Council puts purchase of new hotel for homeless on hold

The Microtel located at Metro Center Drive will not be an option for housing the homeless, at least for now.

“It’s having to do with not being able to convert it to permanent supportive housing down the line because of the airport restrictions around the overlay of the airport,” said Matt Mollica, executive director at the Ending Community Homelessness Coalition or ECHO.

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Converting hotels and motels into housing is a strategy council okayed last month when they approved spending $8 million to buy, and renovate the Rodeway Inn in South Austin. Their partner ECHO says this new hotel purchase being tabled is a setback but they believe this isn't the end.

“It's still a building that works really well for us. If the city can figure out a way to fund the operations outside of converting it to permanent supportive housing, that seems like it's on the table still,” said Mollica.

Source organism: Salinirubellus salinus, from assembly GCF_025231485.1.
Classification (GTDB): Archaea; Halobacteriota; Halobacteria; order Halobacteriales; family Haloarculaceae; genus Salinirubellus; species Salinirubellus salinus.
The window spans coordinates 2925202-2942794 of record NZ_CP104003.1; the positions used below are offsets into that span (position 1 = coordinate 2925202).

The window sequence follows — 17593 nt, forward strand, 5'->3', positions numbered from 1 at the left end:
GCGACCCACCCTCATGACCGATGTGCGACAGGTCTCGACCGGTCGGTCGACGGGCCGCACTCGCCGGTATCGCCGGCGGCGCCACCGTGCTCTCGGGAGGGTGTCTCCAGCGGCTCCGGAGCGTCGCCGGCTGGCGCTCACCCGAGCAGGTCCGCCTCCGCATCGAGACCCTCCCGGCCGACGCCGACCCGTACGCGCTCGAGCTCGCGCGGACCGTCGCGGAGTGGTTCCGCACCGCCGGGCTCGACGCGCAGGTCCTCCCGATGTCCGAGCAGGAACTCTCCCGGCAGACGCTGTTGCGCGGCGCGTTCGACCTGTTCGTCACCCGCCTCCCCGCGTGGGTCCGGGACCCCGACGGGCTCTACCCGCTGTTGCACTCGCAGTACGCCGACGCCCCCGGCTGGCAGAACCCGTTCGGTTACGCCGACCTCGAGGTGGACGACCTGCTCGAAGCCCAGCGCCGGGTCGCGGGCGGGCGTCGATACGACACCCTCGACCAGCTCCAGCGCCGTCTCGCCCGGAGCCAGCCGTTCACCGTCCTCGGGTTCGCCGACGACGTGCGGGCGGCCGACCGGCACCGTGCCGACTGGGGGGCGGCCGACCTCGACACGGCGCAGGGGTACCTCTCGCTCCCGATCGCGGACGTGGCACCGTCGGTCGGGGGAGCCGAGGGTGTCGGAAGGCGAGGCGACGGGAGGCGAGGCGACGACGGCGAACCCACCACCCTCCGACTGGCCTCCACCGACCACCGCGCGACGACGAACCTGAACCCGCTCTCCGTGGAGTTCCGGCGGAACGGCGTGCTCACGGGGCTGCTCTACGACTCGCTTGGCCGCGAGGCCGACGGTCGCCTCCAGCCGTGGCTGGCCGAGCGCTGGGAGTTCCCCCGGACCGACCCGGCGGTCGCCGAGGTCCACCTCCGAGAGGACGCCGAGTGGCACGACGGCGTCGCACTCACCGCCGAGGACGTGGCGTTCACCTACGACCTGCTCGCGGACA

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Mayor Steve Adler said at Tuesday's special called meeting that he wants to address this issue again in January, hinting that the Microtel could still be an option if the city can iron things out.

The Microtel acquisition would cost $7.8 million dollars and would house and take care of 71 people. The city has the money to buy it, but ECHO would have to raise money for the operational costs.

“It's wonderful that we have a partner who is going to raise the money and I believe that we have a community who will step up and help with that fundraising, but I want to be sure that if that fundraising doesn't proceed as quickly as we anticipated, that the city has identified funds,” said Kathie Tovo, council member for District 9.

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This strategy is being praised by the council and ECHO, who say multiple cities have been successful with this method.

“I believe it should be a top priority and it is at council,” said Tovo.

“We want these buildings to be part of our homeless response system for 30, 40, or 50 years to come,” said Mollica.